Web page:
PROSPECT — Mayor Robert Chatfield’s 2018-19 municipal budget proposal would increase town spending $227,664, or 2.69 percent, over the current budget.
Chatfield presented an $8.6 million spending plan to the Town Council last week. The budget doesn’t include education spending for Region 16, which oversees schools in Beacon Falls and Prospect.
Two of the main driving factors for the increase come from numbers that are likely to change as the town gets closer to approving the budget.
The police department’s budget is going up $67,960, or 7.3 percent, to $997,891 in the proposal.
The majority of the increase is for the resident state trooper program, which the town currently pays 85 percent of and the state pays the other 15 percent.
As has happened the past few years, Gov. Dannell Malloy said he is thinking of shifting the entire cost of the program onto the towns that use it.
Each year, Malloy has pulled the number back to less than 100 percent, but higher than what the town’s previously paid.
If Prospect has to cover the entire cost in 2018-19, that would mean the cost of the program would increase $52,106 to $221,060.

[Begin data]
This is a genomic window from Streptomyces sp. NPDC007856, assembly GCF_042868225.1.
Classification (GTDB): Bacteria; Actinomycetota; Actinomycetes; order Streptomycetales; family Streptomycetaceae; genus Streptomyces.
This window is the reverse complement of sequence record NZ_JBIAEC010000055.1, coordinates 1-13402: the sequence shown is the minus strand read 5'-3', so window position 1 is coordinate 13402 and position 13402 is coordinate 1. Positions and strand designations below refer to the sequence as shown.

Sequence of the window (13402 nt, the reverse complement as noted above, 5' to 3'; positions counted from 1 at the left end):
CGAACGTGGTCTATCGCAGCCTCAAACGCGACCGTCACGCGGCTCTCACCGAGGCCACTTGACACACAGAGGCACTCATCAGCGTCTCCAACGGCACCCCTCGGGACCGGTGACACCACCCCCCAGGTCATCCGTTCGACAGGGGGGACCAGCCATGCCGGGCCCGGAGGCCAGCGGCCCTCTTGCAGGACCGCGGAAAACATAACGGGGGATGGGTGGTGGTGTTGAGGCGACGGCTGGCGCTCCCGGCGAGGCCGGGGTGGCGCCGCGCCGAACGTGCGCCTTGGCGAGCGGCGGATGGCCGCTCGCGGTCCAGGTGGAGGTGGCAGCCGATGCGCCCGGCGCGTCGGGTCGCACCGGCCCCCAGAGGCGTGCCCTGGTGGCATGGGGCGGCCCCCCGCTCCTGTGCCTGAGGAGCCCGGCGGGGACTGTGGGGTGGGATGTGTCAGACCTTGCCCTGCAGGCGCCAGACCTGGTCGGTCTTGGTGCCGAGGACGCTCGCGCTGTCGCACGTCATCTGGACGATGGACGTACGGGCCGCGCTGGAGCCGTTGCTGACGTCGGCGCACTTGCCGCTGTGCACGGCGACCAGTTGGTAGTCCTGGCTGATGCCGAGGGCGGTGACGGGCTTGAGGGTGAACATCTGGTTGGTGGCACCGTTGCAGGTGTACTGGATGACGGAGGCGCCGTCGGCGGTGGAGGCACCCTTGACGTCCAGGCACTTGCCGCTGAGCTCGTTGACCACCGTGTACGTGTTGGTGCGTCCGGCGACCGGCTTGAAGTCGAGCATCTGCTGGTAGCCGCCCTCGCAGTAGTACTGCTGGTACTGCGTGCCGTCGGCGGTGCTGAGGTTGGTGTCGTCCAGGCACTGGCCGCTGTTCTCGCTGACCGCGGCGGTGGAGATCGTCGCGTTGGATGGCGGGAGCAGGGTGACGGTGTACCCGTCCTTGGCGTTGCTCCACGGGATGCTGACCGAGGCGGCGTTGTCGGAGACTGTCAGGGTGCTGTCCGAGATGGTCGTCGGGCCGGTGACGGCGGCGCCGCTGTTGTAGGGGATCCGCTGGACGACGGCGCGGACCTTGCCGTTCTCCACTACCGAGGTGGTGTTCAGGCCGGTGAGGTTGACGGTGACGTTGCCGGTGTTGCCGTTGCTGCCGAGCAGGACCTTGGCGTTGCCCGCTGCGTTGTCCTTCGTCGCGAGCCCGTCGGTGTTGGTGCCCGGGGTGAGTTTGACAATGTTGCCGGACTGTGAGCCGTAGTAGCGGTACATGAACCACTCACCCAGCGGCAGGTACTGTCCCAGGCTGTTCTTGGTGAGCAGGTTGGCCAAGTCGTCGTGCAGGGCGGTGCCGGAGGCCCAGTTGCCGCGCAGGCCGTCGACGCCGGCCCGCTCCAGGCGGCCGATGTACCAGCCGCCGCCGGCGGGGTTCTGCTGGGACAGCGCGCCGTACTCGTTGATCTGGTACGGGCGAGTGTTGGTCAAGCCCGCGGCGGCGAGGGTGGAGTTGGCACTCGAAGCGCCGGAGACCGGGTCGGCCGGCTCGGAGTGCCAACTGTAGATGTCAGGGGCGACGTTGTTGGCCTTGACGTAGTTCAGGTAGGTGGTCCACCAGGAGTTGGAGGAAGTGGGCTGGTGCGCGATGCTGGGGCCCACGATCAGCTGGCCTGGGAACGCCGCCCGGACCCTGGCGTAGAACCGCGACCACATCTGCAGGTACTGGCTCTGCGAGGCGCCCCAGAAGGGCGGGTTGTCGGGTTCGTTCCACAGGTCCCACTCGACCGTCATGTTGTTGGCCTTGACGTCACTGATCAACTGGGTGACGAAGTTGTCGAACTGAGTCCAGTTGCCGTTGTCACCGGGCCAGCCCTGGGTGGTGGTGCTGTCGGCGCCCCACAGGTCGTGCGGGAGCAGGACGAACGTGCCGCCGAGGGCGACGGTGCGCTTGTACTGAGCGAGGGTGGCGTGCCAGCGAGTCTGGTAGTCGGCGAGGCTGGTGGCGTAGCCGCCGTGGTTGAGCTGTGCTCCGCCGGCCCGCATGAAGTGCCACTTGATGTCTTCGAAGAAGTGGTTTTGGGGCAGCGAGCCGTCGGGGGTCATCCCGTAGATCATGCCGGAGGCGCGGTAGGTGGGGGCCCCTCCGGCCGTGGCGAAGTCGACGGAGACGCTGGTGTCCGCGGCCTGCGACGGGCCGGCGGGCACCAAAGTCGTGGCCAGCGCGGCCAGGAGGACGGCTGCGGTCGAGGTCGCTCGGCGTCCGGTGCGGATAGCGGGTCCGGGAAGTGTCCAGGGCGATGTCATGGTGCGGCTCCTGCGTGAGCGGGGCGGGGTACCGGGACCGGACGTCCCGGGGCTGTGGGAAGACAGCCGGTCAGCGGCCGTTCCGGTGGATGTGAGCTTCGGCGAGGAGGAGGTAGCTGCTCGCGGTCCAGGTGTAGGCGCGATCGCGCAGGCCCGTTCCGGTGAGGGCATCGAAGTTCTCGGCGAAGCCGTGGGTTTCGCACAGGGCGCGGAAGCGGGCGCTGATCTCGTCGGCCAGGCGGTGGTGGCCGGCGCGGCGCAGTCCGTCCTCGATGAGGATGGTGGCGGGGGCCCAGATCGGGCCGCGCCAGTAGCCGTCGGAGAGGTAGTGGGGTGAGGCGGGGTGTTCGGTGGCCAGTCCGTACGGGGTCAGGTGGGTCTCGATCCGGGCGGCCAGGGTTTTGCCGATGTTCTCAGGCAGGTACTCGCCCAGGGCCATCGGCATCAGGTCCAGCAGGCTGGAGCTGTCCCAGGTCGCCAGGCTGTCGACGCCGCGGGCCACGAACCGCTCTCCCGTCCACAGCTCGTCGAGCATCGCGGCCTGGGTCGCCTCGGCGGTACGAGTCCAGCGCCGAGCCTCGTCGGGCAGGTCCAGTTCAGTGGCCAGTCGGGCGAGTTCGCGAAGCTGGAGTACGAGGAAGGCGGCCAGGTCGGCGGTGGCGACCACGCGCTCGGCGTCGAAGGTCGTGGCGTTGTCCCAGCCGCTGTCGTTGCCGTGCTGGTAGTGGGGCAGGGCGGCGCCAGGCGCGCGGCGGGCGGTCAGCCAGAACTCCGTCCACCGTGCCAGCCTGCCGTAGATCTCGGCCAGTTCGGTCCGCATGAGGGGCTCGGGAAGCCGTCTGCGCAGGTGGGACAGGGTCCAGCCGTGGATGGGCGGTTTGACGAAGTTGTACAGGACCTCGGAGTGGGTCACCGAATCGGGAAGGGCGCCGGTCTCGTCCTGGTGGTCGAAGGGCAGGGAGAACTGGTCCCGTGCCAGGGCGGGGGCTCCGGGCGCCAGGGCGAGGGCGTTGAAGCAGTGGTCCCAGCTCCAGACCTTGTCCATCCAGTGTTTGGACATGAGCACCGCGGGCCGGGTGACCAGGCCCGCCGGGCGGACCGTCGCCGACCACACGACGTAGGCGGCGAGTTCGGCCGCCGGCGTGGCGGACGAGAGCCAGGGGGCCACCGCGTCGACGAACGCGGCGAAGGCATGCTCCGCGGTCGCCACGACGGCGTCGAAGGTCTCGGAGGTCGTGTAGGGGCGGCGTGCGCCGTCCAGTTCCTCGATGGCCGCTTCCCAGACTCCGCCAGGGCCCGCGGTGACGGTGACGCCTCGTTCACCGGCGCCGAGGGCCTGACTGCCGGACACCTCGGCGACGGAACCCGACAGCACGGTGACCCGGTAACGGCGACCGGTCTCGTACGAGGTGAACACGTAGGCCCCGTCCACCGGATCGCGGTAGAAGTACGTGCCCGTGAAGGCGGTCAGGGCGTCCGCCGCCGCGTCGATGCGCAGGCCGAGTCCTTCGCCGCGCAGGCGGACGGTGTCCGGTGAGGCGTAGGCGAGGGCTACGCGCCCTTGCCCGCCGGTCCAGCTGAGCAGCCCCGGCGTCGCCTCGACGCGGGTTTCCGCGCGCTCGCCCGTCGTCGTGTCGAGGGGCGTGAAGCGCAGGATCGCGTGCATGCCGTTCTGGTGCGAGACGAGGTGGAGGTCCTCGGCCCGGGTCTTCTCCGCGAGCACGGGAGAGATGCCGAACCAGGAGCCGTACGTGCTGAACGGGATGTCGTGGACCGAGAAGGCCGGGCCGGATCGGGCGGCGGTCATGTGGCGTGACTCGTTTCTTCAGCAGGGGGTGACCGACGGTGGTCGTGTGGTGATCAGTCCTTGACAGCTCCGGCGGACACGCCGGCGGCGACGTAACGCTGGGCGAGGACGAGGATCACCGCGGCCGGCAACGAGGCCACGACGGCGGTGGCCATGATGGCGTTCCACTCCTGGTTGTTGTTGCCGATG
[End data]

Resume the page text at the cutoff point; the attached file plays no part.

The budget proposal also includes an increase of $54,360, or 7.67 percent, to $763,285 for employee benefits. Of that increase, $25,280 is for medical benefits.
The town switched to the Connecticut Partnership Plan, which covers state employees and about 40 municipal entities, last year. Since it is a state plan, rates for the upcoming fiscal year aren’t available until April, Chatfield said.
Chatfield said he budgeted for a 5 percent increase but expects the increase to be lower.
“If it comes back lower, we will be deducting that when we get to that part of the budget,” Chatfield said.
The budget also includes a 2.7 percent raise for all town employees, Chatfield said.
There is also an increase of $10,700, or 17.6 percent, to $71,500 in the elections and registrars budget.
The increase is due to the fact that there will be Republican and Democrat primaries for gubernatorial candidates this year, which is an election year for state offices, Chatfield said.
The increase in town spending could be offset when it comes to setting a mill rate by the $240,000 in additional revenue the town received due to an increase in the grand list, Chatfield said.
Chatfield called the budget “tight-fisted” while still addressing the town’s needs.
“I have to keep streets plowed and people safe. We now have the community center for people’s recreation. We are a very parks-oriented town,” Chatfield said.
The Town Council is expected to continue to meet and discuss the budget six more times before it is brought to a public hearing on April 17. After the public hearing, the budget will be voted on at a town meeting on May 2.